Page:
Britain’s Labour Party, fresh from a new general election drubbing in May, is searching for a leader to bring it out of the wilderness. Four candidates are in the running, the ballot papers go out tomorrow, and on September 12, Labour will have its leader. Those to invented “New Labour” are in a panic because one of those candidates, Jeremy Corbyn, is more Old Labour. In truth, Mr. Corbyn’s candidacy offers a powerful critique of New Labour’s failures, and perhaps, that is what they cannot stand most.
Mr. Corbyn is to the left of the other candidates to be sure. Former ministers Andy Burnham and Yvette Cooper wish to broaden the party’s appeal without a radical shift in policy; they simply want a new marketing effort. Liz Kendall is a centrist of the Tony Blair mold, and she is currently standing fourth in the polls.
The election will be held under the alternative vote system (single-transferable vote is another name for it). This means voters mark their ballot paper in order of preference. It takes 50%+1 to win the job, and if no candidate reaches that threshold in the first round, the fourth-place candidate is eliminated, and that person’s votes are re-allocated according to the second choice the voter selected. If that still doesn’t put a candidate over the top, the candidate with the fewest votes after the re-allocation is eliminated, and those votes are re-apportioned. It is a vastly superior system to the first-past-the-post, whereby the candidate with the most votes in the first round wins — in a four candidate race, 26% support could produce a victor.
Under this system, it seems Ms. Kendall is doomed to be eliminated first, and her votes will likely pass to Mr. Burnham and Ms. Cooper. Should Mr. Corbyn find himself in first or second after the first round but shy of the 50%+1 needed to win, it is difficult to see how he gets to that level. Ms. Kendall’s backers are unlikely to switch to him, and Ms. Cooper and Mr. Burnham’s backers are more likely to move to one another than to Mr. Corbyn. There really isn’t a clear path to victory for him without a first round win.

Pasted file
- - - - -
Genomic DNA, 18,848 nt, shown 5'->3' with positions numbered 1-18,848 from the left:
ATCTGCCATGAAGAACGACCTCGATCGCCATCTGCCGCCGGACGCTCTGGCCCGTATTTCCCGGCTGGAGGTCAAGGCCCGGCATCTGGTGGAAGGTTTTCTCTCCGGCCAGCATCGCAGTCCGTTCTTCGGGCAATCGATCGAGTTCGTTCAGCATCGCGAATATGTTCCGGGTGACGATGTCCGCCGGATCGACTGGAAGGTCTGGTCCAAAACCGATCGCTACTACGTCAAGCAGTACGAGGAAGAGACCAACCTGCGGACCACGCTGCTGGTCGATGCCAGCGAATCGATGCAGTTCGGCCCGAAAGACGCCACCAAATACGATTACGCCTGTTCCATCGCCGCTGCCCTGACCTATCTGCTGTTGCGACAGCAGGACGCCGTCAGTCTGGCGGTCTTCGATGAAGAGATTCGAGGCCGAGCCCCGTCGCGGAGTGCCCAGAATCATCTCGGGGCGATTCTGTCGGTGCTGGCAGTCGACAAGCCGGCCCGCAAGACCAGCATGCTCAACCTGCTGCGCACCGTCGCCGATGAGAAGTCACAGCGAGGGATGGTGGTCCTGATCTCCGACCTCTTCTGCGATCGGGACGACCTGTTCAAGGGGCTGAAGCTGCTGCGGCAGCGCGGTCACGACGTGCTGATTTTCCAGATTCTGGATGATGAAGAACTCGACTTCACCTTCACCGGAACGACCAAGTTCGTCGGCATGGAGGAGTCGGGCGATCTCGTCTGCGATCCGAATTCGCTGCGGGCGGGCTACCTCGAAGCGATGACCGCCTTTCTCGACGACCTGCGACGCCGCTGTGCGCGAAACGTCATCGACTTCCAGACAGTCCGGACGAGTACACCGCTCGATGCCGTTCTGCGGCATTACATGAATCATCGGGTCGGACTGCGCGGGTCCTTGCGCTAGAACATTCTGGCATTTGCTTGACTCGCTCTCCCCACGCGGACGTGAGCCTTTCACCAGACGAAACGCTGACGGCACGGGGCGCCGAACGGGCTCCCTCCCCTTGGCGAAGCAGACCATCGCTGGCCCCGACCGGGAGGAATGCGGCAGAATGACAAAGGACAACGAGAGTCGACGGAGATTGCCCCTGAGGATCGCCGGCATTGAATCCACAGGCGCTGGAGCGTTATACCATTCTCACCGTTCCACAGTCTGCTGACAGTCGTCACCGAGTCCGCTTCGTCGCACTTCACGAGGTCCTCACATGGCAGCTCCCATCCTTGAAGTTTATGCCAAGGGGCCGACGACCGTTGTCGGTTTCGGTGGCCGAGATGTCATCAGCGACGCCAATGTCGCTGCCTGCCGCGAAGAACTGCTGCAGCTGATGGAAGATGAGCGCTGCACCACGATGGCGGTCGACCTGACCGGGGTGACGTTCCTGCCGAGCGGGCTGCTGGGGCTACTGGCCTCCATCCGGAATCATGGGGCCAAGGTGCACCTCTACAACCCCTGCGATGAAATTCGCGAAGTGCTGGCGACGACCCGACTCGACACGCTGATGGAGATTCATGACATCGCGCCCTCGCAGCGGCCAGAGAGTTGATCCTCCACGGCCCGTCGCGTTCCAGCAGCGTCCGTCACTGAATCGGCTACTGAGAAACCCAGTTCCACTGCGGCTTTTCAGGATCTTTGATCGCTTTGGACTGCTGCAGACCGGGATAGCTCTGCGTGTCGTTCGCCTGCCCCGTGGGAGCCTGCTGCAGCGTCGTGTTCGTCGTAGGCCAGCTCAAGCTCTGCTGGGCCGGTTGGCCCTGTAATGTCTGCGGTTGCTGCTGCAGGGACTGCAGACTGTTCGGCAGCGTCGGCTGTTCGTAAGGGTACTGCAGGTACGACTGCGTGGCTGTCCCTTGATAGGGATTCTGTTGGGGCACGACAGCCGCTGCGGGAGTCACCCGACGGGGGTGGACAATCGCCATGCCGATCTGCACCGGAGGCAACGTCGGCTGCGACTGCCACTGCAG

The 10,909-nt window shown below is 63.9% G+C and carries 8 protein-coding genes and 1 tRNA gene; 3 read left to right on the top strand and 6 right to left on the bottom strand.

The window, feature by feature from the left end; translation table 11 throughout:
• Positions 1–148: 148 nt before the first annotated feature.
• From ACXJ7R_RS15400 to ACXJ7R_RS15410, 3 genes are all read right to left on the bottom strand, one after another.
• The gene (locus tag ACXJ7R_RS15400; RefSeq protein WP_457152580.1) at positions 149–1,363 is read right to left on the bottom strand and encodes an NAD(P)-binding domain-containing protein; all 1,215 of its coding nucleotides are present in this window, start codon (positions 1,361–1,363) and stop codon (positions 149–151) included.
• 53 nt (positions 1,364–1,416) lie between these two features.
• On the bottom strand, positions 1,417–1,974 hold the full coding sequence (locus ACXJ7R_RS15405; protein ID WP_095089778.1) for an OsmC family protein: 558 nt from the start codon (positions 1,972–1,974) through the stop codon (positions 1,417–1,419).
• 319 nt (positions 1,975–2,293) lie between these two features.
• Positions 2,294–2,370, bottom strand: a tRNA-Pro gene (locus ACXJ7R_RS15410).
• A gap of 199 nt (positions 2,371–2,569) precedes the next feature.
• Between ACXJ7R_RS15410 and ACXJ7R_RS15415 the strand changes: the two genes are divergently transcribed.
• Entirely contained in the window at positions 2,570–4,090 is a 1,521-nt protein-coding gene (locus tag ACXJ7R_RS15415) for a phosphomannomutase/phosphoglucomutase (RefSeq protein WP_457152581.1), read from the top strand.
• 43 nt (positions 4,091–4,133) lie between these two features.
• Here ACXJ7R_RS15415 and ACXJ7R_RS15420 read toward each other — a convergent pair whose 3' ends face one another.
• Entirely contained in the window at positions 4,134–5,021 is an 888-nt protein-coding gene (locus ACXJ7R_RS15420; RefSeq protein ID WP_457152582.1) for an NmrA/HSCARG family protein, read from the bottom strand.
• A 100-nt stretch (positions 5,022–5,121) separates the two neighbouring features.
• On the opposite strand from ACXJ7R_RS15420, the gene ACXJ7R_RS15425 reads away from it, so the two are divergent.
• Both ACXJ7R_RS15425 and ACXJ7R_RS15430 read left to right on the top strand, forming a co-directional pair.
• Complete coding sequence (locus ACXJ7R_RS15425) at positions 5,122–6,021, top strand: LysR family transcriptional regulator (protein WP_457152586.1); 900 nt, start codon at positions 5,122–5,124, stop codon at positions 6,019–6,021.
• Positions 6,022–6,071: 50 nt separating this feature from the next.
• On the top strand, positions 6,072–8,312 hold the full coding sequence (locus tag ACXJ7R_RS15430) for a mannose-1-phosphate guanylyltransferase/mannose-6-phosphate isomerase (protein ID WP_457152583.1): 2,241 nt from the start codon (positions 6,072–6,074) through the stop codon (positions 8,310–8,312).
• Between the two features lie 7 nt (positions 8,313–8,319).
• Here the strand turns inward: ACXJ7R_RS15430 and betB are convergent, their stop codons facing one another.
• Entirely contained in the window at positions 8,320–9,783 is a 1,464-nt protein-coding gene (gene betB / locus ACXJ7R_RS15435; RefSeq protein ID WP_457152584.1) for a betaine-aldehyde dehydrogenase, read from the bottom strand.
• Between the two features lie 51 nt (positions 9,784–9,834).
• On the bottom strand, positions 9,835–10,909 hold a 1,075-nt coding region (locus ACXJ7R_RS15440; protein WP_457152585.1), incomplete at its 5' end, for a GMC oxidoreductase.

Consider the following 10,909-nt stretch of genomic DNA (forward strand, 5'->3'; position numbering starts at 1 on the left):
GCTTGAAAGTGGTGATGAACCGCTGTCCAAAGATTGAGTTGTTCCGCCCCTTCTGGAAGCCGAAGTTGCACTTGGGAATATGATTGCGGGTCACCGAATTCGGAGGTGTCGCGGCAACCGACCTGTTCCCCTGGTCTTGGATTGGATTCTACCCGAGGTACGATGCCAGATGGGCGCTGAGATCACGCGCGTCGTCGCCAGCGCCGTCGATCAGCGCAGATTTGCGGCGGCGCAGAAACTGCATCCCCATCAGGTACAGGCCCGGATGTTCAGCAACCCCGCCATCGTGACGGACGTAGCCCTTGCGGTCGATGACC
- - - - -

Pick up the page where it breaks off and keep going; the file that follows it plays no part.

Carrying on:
Mr. Corbyn is merely anti-austerity, and his big idea is a proposal to fund massive infrastructure investment by asking the Bank of England to print money – a so-called “quantitative easing for the people.” Yet to hear it from New Labour types, Mr. Corbyn’s mere presence on the ballot paper is one of the signs of the Apocalypse.
Mr. Blair wrote in the Guardian this week, “If Jeremy Corbyn becomes leader it won’t be a defeat like 1983 or 2015 at the next election, It will mean rout, possibly annihilation.” He added, Mr. Corbyn represents a “danger more mortal today than at any point in the over 100 years of its existence.” He also wrote, “Jeremy Corbyn doesn’t offer anything new. These are policies from the past that were rejected not because they were too principled, but because a majority of the British people thought they didn’t work.”
Nor are these the musings of a largely unpopular ex-PM. Former Foreign Secretary and Home Secretary Jack Straw, said the money-printing plan was “economic illiteracy … of the worst order” that wouldn’t end well. “We know from the history of the Weimar Republic, we know from Venezuela and you can see the beginnings of this in Greece, that it’s bound to end in tears,” he told the BBC.
One must laugh at the hysteria. Jeremy Corbyn is the greatest threat to Labour since its founding, and Britain could wind up like Weimar Germany if he leads Labour?
Here is the real problem for Labour. It can’t win elections without a good showing in Scotland, and the SNP has Scotland sewn up. This happened because Labour is out of step with the anti-austerity, progressive electorate there. The SNP won 54 out of 57 Westminster seats by running to Labour’s left. It is hard to believe Labour wouldn’t also do well in England and Wales if it reclaimed the left. The party doesn’t need to go back to the weird old days of Michael Foote and red flags at party conferences. It does need to top being “Me, too” Tory.